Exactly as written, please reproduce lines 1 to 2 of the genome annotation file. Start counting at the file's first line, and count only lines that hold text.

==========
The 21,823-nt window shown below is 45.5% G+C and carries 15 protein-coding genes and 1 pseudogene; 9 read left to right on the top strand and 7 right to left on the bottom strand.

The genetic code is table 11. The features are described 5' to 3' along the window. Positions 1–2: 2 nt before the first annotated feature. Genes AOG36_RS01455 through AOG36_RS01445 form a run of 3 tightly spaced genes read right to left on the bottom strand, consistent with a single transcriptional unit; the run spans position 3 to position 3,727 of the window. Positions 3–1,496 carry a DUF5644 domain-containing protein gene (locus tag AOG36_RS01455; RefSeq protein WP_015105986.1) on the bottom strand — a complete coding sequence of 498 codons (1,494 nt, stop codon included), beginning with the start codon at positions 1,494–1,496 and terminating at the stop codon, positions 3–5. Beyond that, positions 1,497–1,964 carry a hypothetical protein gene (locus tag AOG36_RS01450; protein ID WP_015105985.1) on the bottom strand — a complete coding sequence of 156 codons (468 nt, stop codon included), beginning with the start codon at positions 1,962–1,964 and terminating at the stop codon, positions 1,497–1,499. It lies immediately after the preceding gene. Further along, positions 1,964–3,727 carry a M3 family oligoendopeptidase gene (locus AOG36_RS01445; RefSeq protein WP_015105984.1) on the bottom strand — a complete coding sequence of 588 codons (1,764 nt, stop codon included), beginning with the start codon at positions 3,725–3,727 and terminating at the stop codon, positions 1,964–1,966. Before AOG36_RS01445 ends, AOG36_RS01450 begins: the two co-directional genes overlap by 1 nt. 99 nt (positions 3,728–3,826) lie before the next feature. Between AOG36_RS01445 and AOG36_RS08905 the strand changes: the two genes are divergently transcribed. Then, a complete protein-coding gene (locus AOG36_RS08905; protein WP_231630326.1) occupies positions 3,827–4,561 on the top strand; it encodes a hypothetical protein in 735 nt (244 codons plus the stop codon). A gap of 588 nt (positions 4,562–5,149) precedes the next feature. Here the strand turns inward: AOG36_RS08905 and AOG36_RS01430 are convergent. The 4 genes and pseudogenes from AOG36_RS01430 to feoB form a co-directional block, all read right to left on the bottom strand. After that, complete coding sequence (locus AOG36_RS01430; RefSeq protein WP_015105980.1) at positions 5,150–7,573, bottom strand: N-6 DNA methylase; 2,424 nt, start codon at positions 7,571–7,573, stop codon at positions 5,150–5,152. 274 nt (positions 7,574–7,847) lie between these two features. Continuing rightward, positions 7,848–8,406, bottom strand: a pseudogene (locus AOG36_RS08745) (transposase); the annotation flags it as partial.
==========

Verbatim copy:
The 21,823-nt window shown below is 45.5% G+C and carries 15 protein-coding genes and 1 pseudogene; 9 read left to right on the top strand and 7 right to left on the bottom strand.

The genetic code is table 11. The features are described 5' to 3' along the window. Positions 1–2: 2 nt before the first annotated feature. Genes AOG36_RS01455 through AOG36_RS01445 form a run of 3 tightly spaced genes read right to left on the bottom strand, consistent with a single transcriptional unit; the run spans position 3 to position 3,727 of the window. Positions 3–1,496 carry a DUF5644 domain-containing protein gene (locus tag AOG36_RS01455; RefSeq protein WP_015105986.1) on the bottom strand — a complete coding sequence of 498 codons (1,494 nt, stop codon included), beginning with the start codon at positions 1,494–1,496 and terminating at the stop codon, positions 3–5. Beyond that, positions 1,497–1,964 carry a hypothetical protein gene (locus tag AOG36_RS01450; protein ID WP_015105985.1) on the bottom strand — a complete coding sequence of 156 codons (468 nt, stop codon included), beginning with the start codon at positions 1,962–1,964 and terminating at the stop codon, positions 1,497–1,499. It lies immediately after the preceding gene. Further along, positions 1,964–3,727 carry a M3 family oligoendopeptidase gene (locus AOG36_RS01445; RefSeq protein WP_015105984.1) on the bottom strand — a complete coding sequence of 588 codons (1,764 nt, stop codon included), beginning with the start codon at positions 3,725–3,727 and terminating at the stop codon, positions 1,964–1,966. Before AOG36_RS01445 ends, AOG36_RS01450 begins: the two co-directional genes overlap by 1 nt. 99 nt (positions 3,728–3,826) lie before the next feature. Between AOG36_RS01445 and AOG36_RS08905 the strand changes: the two genes are divergently transcribed. Then, a complete protein-coding gene (locus AOG36_RS08905; protein WP_231630326.1) occupies positions 3,827–4,561 on the top strand; it encodes a hypothetical protein in 735 nt (244 codons plus the stop codon). A gap of 588 nt (positions 4,562–5,149) precedes the next feature. Here the strand turns inward: AOG36_RS08905 and AOG36_RS01430 are convergent. The 4 genes and pseudogenes from AOG36_RS01430 to feoB form a co-directional block, all read right to left on the bottom strand. After that, complete coding sequence (locus AOG36_RS01430; RefSeq protein WP_015105980.1) at positions 5,150–7,573, bottom strand: N-6 DNA methylase; 2,424 nt, start codon at positions 7,571–7,573, stop codon at positions 5,150–5,152. 274 nt (positions 7,574–7,847) lie between these two features. Continuing rightward, positions 7,848–8,406, bottom strand: a pseudogene (locus AOG36_RS08745) (transposase); the annotation flags it as partial.